The easiest way to meet your daily B12 intake is Why Not Natural B12 Supplement. It is a natural health supplement recommended by doctors.
What happens if I take too much vitamin B12?
It's pretty difficult for most healthy adults to overdose on Vitamin B12, but taking too many supplements over time might make you feel dizzy. Stop immediately if any symptoms present themselves.
It's also possible for people who have kidney disease to experience vitamin B12 toxicity, but this would only be with prescription injections of the vitamin, which is definitely something you should never try on your own!
If there are any other concerns about taking too much Vitamin B12, then it's probably best to consult a qualified healthcare professional and start monitoring your diet more closely. They'll likely recommend that you eat more meat, take supplements, or even get vitamin B12 shots if they feel strongly enough about it.
Keep in mind, though, that most side effects are temporary, so don't panic right away if you think someone has given you the wrong dosage!
How much Vitamin D and B12 should I take?
The general guidelines are that adults between 19-70 years old should take somewhere between 400 IU and 4000 IU of Vitamin D per day. For B12, the recommended dose is around 2.4 micrograms per day (assuming no deficiency to correct, and an ideal gut environment), but this number could go up slightly during pregnancy since growing children get more of the vitamin than adults.
Get your vitamin D through sunlight exposure or by eating seafood like salmon, which contains high amounts. Children and infants need a lot less, so talk to your doctor about how much they should take every day!
If you need a lot of vitamin B12, then vitamins and supplements are excellent.
Consult your dietitian before making any diet changes to ensure that you're doing what's right for you!
Can you take too much Vitamin B12 and D?
It's pretty rare for healthy adults to overdose on these vitamins. Keep in mind that recommendations are all dependent on age, ethnicity, latitude, season, sun exposure and even clothing. So it's advised to consume under 4000 IU per day for vitamin D, but those with a deficiency may want to consume more. Vitamin D is a fat-soluble vitamin, so you can build up your levels quickly and taper off your consumption as your deficiency symptoms disappear.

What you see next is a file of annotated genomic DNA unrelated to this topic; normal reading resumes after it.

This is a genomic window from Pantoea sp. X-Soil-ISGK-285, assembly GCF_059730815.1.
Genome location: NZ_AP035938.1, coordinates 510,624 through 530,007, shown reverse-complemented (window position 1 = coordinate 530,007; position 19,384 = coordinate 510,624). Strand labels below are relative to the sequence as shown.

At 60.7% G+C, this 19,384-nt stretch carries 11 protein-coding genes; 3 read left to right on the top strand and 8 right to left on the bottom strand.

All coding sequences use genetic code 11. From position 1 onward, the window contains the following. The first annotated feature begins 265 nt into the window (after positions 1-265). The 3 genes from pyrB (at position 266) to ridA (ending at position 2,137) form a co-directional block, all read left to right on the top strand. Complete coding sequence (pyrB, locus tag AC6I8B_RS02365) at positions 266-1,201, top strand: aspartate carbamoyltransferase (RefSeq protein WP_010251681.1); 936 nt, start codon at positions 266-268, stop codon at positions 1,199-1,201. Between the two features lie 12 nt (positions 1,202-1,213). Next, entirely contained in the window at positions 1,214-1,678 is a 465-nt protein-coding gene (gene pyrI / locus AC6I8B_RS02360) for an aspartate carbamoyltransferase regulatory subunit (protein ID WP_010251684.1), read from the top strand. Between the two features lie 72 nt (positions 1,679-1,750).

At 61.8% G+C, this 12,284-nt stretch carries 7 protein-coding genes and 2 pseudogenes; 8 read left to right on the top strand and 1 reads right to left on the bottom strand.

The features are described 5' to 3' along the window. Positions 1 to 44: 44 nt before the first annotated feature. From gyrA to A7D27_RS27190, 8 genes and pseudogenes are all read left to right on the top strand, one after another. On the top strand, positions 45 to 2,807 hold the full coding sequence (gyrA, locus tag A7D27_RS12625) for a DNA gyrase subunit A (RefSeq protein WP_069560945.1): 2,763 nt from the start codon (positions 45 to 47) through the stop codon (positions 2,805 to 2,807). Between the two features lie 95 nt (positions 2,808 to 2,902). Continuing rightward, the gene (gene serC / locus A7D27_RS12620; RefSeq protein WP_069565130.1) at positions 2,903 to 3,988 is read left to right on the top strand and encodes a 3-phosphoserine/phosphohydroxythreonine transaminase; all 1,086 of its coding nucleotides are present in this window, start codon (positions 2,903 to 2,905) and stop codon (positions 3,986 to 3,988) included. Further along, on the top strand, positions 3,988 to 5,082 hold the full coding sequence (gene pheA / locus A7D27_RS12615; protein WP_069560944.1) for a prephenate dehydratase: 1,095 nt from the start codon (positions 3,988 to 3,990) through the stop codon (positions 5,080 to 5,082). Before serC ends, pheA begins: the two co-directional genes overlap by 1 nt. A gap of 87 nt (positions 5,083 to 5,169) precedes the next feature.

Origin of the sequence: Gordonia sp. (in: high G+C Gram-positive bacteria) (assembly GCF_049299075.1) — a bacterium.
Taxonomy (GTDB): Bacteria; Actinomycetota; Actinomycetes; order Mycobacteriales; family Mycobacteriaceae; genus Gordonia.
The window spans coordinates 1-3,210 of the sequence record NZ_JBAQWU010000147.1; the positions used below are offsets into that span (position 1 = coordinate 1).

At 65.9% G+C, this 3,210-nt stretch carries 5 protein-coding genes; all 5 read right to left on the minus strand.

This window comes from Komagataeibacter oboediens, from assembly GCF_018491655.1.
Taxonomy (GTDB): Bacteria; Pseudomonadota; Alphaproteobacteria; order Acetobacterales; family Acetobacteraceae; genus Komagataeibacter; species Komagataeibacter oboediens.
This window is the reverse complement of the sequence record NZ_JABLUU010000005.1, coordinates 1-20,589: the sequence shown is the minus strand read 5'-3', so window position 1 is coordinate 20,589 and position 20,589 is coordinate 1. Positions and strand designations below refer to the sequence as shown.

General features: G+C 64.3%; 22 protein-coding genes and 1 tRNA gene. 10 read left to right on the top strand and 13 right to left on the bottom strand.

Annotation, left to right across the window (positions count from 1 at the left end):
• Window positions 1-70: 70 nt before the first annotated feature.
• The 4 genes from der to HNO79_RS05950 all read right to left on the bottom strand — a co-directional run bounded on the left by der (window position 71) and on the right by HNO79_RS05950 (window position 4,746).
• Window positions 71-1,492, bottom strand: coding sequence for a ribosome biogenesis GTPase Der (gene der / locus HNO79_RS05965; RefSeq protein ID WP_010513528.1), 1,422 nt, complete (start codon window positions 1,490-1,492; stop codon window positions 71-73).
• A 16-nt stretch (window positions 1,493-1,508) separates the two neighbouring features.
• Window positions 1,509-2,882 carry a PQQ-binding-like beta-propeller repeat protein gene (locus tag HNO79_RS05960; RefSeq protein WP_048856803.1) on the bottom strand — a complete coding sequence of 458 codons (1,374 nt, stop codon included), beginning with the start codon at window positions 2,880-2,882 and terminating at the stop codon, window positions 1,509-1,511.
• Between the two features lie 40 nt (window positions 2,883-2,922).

When it comes to vitamin B12, the recommended dosage is 2.4 micrograms.
However, a higher dosage of vitamin B12 is not only safe but could be beneficial. That’s because your body absorbs vitamin B12 only as much as it needs, and the rest is flushed out through urine. On top of that, when supplementing with B12 most people absorb a small percentage of what they've consumed. Nevertheless, keep the levels based on what the doctor has prescribed.
Can I take Vitamin B12 and D on an empty stomach?
Taking vitamin D on an empty stomach is not recommended if you take it in pill format. Because vitamin D is fat-soluble, you should take it with fat-containing meals and snacks for optimal absorption. But vitamin B12 can be taken in the morning on an empty stomach for best absorption.
What is the best time to take Vitamin D and B12?
Any time of the day is an excellent time to take vitamin D and B12. The best time depends on your preference, but many people experience positive results from taking B12 first thing in the morning with an empty stomach, and vitamin D with a meal.
Taking vitamin D and B12 together can prove to be beneficial for your health. You can take vitamin D alongside meals rich in fat content. And it is best to take vitamin B12 with water or juice.
DISCLAIMER: if you're concerned about your B12 levels, please speak with your healthcare provider. Why Not Natural bases our findings on peer-reviewed research, but our articles are not intended as medical advice and shouldn't be taken as a substitute for professional medical advice.